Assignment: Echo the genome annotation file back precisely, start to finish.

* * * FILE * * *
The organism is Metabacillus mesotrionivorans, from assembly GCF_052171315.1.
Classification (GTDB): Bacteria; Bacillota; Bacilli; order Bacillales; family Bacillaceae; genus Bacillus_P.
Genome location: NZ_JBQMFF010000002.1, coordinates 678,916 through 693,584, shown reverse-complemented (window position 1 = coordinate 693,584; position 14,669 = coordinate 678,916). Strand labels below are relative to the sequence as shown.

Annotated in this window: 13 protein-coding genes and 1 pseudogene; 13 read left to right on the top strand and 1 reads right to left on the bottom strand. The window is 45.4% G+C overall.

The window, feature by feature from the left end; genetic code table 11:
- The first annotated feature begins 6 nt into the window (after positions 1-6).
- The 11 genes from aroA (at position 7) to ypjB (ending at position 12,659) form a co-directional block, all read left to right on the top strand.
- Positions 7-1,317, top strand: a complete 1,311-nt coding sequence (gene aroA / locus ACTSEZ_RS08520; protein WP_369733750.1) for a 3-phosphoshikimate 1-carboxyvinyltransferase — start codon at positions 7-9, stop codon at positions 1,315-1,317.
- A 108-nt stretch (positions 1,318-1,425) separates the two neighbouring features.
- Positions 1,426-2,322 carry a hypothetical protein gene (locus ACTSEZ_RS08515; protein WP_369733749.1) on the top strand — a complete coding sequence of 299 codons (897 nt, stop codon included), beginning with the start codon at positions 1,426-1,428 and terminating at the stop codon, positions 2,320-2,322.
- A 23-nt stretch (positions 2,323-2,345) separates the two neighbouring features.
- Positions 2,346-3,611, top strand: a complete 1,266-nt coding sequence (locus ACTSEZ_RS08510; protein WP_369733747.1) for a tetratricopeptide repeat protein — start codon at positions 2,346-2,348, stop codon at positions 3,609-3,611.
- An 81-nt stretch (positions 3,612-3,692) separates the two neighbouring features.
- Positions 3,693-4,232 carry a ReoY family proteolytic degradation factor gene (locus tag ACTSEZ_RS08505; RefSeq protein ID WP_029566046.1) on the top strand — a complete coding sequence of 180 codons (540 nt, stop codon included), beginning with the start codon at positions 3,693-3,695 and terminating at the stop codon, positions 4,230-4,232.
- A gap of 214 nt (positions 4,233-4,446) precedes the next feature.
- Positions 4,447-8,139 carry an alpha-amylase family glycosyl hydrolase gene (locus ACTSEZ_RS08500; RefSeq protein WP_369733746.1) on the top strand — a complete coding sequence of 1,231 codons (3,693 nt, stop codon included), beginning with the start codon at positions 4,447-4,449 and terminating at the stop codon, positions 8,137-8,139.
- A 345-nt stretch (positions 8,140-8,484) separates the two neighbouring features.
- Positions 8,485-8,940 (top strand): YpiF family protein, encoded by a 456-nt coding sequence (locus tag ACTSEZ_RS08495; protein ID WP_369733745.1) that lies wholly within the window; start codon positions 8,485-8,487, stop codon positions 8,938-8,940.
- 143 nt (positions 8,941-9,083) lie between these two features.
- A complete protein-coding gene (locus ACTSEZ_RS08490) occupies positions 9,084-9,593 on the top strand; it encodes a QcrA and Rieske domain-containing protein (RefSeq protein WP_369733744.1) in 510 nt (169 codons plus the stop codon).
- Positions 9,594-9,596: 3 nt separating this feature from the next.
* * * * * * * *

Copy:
The organism is Metabacillus mesotrionivorans, from assembly GCF_052171315.1.
Classification (GTDB): Bacteria; Bacillota; Bacilli; order Bacillales; family Bacillaceae; genus Bacillus_P.
Genome location: NZ_JBQMFF010000002.1, coordinates 678,916 through 693,584, shown reverse-complemented (window position 1 = coordinate 693,584; position 14,669 = coordinate 678,916). Strand labels below are relative to the sequence as shown.

Annotated in this window: 13 protein-coding genes and 1 pseudogene; 13 read left to right on the top strand and 1 reads right to left on the bottom strand. The window is 45.4% G+C overall.

The window, feature by feature from the left end; genetic code table 11:
- The first annotated feature begins 6 nt into the window (after positions 1-6).
- The 11 genes from aroA (at position 7) to ypjB (ending at position 12,659) form a co-directional block, all read left to right on the top strand.
- Positions 7-1,317, top strand: a complete 1,311-nt coding sequence (gene aroA / locus ACTSEZ_RS08520; protein WP_369733750.1) for a 3-phosphoshikimate 1-carboxyvinyltransferase — start codon at positions 7-9, stop codon at positions 1,315-1,317.
- A 108-nt stretch (positions 1,318-1,425) separates the two neighbouring features.
- Positions 1,426-2,322 carry a hypothetical protein gene (locus ACTSEZ_RS08515; protein WP_369733749.1) on the top strand — a complete coding sequence of 299 codons (897 nt, stop codon included), beginning with the start codon at positions 1,426-1,428 and terminating at the stop codon, positions 2,320-2,322.
- A 23-nt stretch (positions 2,323-2,345) separates the two neighbouring features.
- Positions 2,346-3,611, top strand: a complete 1,266-nt coding sequence (locus ACTSEZ_RS08510; protein WP_369733747.1) for a tetratricopeptide repeat protein — start codon at positions 2,346-2,348, stop codon at positions 3,609-3,611.
- An 81-nt stretch (positions 3,612-3,692) separates the two neighbouring features.
- Positions 3,693-4,232 carry a ReoY family proteolytic degradation factor gene (locus tag ACTSEZ_RS08505; RefSeq protein ID WP_029566046.1) on the top strand — a complete coding sequence of 180 codons (540 nt, stop codon included), beginning with the start codon at positions 3,693-3,695 and terminating at the stop codon, positions 4,230-4,232.
- A gap of 214 nt (positions 4,233-4,446) precedes the next feature.
- Positions 4,447-8,139 carry an alpha-amylase family glycosyl hydrolase gene (locus ACTSEZ_RS08500; RefSeq protein WP_369733746.1) on the top strand — a complete coding sequence of 1,231 codons (3,693 nt, stop codon included), beginning with the start codon at positions 4,447-4,449 and terminating at the stop codon, positions 8,137-8,139.
- A 345-nt stretch (positions 8,140-8,484) separates the two neighbouring features.
- Positions 8,485-8,940 (top strand): YpiF family protein, encoded by a 456-nt coding sequence (locus tag ACTSEZ_RS08495; protein ID WP_369733745.1) that lies wholly within the window; start codon positions 8,485-8,487, stop codon positions 8,938-8,940.
- 143 nt (positions 8,941-9,083) lie between these two features.
- A complete protein-coding gene (locus ACTSEZ_RS08490) occupies positions 9,084-9,593 on the top strand; it encodes a QcrA and Rieske domain-containing protein (RefSeq protein WP_369733744.1) in 510 nt (169 codons plus the stop codon).
- Positions 9,594-9,596: 3 nt separating this feature from the next.